9.4. Looking More Closely at the Profit Center P&L Report

As the previous sections should make clear, profit center managers depend heavily on the information in their P&L reports. They need to thoroughly understand these profit reports. Therefore, I want to spend some time walking through each element of the P&L report. Please flip back to Figure 9-1 as I do so.

9.4.1. Sales volume

Sales volume, the first line in the P&L report, is the total number of units sold during the period, net of any returns by customers. Sales volume should include only units that actually brought in revenue to the business. In general, businesses do a good job in keeping track of the sales volumes of their products (and services). These are closely monitored figures in, for example, the automobile and personal computer industries.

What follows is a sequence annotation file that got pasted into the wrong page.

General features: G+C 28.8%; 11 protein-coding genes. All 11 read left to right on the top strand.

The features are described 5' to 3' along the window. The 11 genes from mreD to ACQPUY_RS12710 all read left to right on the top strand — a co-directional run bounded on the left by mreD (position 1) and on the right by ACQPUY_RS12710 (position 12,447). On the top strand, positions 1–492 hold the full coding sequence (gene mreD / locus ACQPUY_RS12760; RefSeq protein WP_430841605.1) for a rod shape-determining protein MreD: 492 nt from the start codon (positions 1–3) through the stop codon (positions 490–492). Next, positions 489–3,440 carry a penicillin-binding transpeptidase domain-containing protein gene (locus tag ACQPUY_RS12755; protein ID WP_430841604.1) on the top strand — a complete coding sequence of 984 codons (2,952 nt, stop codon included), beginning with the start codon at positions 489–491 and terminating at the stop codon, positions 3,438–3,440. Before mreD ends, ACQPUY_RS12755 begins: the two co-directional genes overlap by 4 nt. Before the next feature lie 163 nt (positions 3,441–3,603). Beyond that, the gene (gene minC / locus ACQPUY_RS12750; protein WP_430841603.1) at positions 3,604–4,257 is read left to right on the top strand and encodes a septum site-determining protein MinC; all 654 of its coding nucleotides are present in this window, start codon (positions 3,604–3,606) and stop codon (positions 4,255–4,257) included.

Now here's a nagging problem: Some businesses sell a huge variety of products. No single product or product line brings in more than a small fraction of the total sales revenue. For instance, McGuckin Hardware, a general hardware store in Boulder, carries more than 100,000 products. The business may keep count of customer traffic or the number of individual sales made over the year, but it probably does not track the quantities sold for each and every product it sells. I explore this issue later in the chapter — see the last section, "Closing with a Boozy Example," for more details.

9.4.2. Sales revenue

Sales revenue is the net amount of money received by the business from ...

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